My first taste of music outside of Bowie and Lou reed was Faust—the ‘Faust Tapes’.There was something about it; I didn’t like it at all, but I still wanted to listen to it, it was weird. Mark agreed, “It was weird; I was really into that kind of weird German ‘Krautrock’. I was into that stuff from the beginning, ‘71/72—bands like the Cosmic Jokers, Klaus Schülze. I went to Berlin after leaving Virgin.” I wondered why Mark chose Berlin and he continued, “I’d been to Germany after getting a passport in ‘76, just to see what it was like, no plan, hitch hiked around and ended up there, realising it was the home of Krautrock. I went with a friend the first time, and we bought records in German record shops. I went a few times and people were negative about Berlin, but Bowie had recorded part of ‘Low’ in Berlin, in about ‘77 then ‘Heroes’ in Berlin, and Iggy made ‘Lust for Life’, so it intrigued me—there must be something about the place, but no one could tell me anything about Berlin at all. All we knew was the war ended there; I didn’t know any Germans or know anyone who did. But having been to Germany I knew I liked Germans, I never worried about communication problems—it wasn’t a barrier.”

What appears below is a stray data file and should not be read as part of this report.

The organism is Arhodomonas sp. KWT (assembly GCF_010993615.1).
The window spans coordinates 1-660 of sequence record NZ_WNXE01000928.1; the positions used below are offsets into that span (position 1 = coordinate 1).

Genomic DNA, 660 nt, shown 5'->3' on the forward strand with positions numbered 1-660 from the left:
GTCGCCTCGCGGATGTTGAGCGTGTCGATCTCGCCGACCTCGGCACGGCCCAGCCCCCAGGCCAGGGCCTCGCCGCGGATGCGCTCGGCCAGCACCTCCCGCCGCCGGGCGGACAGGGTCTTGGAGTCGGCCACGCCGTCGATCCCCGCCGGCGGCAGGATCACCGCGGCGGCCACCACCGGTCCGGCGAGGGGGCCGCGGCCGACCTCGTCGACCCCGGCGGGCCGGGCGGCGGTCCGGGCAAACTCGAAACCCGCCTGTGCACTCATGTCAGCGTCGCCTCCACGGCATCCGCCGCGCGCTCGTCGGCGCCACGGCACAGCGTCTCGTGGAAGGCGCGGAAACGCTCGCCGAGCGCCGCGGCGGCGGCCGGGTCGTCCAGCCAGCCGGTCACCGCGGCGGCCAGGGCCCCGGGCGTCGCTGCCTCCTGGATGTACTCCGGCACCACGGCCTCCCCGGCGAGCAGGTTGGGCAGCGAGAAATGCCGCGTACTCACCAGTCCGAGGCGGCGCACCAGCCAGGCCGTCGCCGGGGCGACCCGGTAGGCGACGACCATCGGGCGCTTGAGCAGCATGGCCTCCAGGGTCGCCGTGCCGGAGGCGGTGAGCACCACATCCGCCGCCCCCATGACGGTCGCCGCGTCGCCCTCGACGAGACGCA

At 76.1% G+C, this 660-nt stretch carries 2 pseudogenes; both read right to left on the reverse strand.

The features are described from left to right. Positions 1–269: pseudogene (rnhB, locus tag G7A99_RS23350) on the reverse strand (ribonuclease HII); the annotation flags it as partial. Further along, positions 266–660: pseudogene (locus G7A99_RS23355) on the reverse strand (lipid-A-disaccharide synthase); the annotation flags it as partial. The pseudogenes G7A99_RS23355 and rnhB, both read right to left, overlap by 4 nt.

I asked Mark if he classed himself at the time as a musician. “No, never, I still don’t. When I see other people with their wonderful virtuosity I know I’m not in that league at all.”
If not a musician, then would he class himself as a producer? “I am a music producer and I play on all the records, all the remixes, but I don’t like playing live music. I have done it, but hate having a practice. If someone said, ‘can you play Go Tell it on the Mountain,’ I wouldn’t know where to begin; I can play what I want, what I need, so don’t consider myself a musician—that’s for other people to say.”